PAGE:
Global government demand for cloud services has never been more acute. The need for effective and efficient service delivery and faster overall deployment in challenging economic conditions has brought the benefits of the cloud to the fore.
According to our annual cloud research, 41 percent of public sector organisations were using or plan to use enterprise-grade cloud for applications they own or manage within the next 12 months.
Earlier this year we expanded our Savvis Symphony Virtual Private Data Centre cloud service to our data centre in Washington, D.C., to provide cloud computing capacity for the U.S. government. We have opened this to a wide range of clients who now have the potential to cost-effectively deploy new services for the government, which is paying only for the IT infrastructure that it actually consumes.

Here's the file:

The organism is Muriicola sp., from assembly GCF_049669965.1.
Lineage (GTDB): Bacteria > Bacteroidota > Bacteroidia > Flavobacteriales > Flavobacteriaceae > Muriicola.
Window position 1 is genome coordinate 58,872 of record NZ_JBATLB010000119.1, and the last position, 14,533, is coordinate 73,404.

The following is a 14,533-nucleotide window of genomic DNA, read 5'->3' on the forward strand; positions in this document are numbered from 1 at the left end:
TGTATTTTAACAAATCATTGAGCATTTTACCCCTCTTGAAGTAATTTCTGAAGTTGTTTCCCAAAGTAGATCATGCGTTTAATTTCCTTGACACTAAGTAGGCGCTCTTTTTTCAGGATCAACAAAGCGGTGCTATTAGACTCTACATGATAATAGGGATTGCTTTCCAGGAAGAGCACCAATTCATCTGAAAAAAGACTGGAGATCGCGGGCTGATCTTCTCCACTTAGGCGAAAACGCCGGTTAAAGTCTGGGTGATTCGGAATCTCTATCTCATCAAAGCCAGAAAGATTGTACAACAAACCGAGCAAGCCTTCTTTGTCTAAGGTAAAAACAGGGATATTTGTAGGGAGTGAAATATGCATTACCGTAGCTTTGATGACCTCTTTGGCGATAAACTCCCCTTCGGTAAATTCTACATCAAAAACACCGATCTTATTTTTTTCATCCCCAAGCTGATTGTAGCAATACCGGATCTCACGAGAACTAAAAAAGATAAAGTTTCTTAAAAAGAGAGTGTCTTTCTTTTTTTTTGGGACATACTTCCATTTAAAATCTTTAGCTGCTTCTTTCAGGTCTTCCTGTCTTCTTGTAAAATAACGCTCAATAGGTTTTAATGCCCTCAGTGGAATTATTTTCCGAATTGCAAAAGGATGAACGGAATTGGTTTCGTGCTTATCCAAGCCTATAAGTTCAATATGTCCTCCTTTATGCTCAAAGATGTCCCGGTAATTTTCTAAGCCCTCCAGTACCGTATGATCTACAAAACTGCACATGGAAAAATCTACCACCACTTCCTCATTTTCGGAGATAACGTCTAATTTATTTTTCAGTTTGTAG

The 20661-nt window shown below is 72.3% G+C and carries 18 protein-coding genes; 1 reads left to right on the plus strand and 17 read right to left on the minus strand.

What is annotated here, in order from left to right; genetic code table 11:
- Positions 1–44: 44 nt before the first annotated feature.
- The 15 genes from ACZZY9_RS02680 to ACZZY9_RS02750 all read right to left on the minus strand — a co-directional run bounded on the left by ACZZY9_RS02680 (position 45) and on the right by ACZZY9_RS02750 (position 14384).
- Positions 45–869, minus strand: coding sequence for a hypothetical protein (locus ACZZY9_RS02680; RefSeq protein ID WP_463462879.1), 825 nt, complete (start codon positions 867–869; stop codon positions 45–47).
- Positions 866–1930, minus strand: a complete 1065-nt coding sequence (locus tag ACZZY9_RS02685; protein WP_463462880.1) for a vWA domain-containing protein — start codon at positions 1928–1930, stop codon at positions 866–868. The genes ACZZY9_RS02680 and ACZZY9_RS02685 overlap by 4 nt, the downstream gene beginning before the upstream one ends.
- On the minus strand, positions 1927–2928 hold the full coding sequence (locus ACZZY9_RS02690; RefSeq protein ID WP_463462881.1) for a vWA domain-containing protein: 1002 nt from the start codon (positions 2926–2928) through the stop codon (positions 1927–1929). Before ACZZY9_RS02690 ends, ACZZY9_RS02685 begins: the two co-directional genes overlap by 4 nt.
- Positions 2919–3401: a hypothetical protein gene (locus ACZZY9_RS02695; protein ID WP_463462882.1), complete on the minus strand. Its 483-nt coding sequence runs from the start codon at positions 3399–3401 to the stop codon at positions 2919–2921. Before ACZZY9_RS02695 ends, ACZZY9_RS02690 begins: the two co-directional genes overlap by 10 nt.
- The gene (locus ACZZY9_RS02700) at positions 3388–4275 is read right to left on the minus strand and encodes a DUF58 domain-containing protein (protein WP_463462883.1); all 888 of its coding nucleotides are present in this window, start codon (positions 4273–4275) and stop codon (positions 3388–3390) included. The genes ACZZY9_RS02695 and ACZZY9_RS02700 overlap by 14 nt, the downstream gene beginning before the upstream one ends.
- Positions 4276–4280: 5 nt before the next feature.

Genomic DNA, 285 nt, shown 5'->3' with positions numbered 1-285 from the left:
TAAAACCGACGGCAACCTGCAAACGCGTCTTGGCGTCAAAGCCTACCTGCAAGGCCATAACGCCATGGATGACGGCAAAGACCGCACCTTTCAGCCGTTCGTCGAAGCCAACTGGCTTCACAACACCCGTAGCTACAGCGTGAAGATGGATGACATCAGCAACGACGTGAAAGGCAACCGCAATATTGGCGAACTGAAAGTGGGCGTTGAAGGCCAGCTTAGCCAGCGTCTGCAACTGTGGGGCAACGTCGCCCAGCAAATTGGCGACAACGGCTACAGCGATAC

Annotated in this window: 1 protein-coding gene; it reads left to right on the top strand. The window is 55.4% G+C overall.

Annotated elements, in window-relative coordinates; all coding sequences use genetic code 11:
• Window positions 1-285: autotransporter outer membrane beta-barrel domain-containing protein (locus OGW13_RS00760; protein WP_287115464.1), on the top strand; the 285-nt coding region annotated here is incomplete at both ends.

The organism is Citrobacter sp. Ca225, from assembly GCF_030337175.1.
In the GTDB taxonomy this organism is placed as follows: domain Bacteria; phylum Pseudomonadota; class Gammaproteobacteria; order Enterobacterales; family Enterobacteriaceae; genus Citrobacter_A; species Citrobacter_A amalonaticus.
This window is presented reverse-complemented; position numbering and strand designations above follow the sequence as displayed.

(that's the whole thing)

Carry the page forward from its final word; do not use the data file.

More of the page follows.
Back here in the United Kingdom, in spite of a strong culture of outsourcing, progress in delivering the G-cloud has been hampered by the high costs and complexity around meeting government risk control and security management requirements.
The good news is that recently there has been a notable acceleration in the acceptance that these concerns can be easily addressed within a well-designed infrastructure. In fact, in a report issued this week, shared IT Infrastructure, open-source software and a stripped-back IT estate are at the very heart of the U.K. government's ICT strategy.